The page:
Steep lots

Lots that are steep in slope create different issues than those that are flat. Steep lots, such as those frequently found around Smith Mountain Lake, can significantly increase foundation and excavation costs by requiring additional earth work and concrete. Depending on the steepness of the lot, there can also be additional cost for concrete pump trucks, as standard concrete trucks may not be able to get close enough to pour the footers directly. Steep lots frequently have narrow access to the site. This can sometimes limit the ability for multiple contractors to access the lot at same time, which can increase build time.

Flat lots

Flat lots typically carry higher excavation costs as they may require significant grading work to ensure water runs adequately away from the house. Additionally, if the walk-out basement is desired, a significant amount more of earth will need to be removed to make it possible.

Consideration 2: Well & Septic / Sewer & Water

The home’s waste disposal system and its water are critical aspects. If the lot is closer to a larger population area it may have access to public water and sewer. If it is out further, or simply in an area without public services, it will require a well and septic.

Well & Septic

Wells are less frequently an issue than septic systems, and it can be difficult to verify water availability prior to actually drilling the well. The more critical concern is the septic, and to be able to build a home on any lot, it must pass a percolation or perc test, which measures the water absorption rate of soil. If the soil does not perc, then you may have considerable difficulty building a house on the lot, if one can be built at all. We advise anyone considering the purchase of a lot to make their offer contingent on the soil passing a perc test for a standard gravity-fed septic system. This is important as a building lot may perc but for an engineered system. Standard septic systems currently cost around $8,000, whereas engineered systems can run upwards of $25,000 or more – a considerable increase in cost.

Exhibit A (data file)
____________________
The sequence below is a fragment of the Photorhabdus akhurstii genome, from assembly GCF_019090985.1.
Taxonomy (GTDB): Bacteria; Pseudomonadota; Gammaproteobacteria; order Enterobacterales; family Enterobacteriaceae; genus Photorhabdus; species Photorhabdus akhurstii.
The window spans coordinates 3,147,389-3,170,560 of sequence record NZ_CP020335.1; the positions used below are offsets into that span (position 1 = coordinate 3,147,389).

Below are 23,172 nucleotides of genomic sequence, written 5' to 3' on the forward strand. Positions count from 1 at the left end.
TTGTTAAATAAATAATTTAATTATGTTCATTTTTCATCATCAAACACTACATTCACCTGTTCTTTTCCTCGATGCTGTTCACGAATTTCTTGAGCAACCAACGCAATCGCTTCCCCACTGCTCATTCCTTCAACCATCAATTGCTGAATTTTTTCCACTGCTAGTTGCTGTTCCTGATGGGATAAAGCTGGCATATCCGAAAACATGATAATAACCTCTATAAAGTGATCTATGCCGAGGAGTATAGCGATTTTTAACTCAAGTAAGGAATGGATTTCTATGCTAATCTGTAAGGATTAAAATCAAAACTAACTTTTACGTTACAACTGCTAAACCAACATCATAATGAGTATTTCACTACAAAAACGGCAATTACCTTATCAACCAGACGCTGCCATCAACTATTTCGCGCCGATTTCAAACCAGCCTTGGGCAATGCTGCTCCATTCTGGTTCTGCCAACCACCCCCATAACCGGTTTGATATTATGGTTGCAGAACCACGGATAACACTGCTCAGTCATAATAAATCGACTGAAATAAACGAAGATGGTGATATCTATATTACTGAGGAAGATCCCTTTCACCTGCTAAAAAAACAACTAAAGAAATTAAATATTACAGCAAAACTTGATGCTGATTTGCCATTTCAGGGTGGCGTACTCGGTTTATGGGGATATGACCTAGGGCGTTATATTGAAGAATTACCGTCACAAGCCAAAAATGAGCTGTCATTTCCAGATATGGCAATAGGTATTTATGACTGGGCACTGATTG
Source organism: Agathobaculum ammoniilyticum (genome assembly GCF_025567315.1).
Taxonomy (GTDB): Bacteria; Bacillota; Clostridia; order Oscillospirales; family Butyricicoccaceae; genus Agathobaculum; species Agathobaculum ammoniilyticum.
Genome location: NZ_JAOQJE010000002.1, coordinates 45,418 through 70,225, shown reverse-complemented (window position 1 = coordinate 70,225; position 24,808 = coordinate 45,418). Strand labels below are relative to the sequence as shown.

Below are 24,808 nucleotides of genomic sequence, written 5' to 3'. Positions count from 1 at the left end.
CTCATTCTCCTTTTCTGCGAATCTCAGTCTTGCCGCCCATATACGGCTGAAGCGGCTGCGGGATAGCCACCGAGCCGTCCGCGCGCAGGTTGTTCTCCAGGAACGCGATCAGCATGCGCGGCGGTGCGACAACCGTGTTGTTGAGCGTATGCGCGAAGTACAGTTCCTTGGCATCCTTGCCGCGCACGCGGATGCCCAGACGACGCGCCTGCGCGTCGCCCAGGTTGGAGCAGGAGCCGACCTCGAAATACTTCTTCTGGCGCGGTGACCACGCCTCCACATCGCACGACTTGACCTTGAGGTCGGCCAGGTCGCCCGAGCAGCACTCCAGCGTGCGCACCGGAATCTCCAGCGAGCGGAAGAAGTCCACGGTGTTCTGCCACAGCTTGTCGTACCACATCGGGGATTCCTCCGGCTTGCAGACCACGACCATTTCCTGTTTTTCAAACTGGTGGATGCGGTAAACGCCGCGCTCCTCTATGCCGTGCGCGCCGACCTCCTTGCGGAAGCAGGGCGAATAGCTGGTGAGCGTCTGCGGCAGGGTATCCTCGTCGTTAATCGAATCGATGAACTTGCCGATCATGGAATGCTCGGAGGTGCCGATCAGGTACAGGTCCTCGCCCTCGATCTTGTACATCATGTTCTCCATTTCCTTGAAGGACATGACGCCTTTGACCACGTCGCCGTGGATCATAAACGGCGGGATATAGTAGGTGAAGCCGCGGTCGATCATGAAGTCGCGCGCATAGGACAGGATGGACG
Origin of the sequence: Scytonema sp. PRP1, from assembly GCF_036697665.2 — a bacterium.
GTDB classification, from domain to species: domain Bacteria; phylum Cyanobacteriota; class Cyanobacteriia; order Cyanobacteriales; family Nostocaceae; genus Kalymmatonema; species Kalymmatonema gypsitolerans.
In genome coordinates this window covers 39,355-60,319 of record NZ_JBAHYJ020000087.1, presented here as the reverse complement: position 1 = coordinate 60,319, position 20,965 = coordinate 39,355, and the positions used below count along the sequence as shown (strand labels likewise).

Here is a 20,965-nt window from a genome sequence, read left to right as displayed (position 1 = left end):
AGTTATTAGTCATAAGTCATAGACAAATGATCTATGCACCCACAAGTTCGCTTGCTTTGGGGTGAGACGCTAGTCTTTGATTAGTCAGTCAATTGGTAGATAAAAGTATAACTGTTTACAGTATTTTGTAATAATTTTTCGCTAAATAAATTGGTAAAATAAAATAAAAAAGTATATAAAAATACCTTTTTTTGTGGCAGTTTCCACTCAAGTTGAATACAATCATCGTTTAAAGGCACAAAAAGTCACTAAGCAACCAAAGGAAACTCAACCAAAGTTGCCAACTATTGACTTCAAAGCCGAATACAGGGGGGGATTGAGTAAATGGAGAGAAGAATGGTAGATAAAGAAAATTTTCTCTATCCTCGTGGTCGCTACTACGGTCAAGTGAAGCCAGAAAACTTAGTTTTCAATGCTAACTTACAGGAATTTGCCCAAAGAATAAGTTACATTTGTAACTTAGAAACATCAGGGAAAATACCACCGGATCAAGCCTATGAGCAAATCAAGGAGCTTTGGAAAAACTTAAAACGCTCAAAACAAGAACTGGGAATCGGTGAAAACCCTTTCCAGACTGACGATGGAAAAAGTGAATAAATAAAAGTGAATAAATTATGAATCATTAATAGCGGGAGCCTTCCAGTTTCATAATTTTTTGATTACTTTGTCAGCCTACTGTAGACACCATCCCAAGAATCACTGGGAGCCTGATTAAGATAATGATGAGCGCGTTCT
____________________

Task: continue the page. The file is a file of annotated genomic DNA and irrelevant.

Water & Sewer

Building lots near cities or towns frequently have public access to water and sewer. In this scenario, the homeowner is responsible for running any water and sewer lines from their home to the nearest point of connection into the public systems. There are also hook-up fees charged, which vary greatly from one county and town to the next. Typically connecting into public water and sewer costs less than having to install a well and septic. Exceptions to this rule are when the distance to the nearest public line is considerable. In this case, as long as the lot percs for a septic system, installing a septic system may be a less costly option.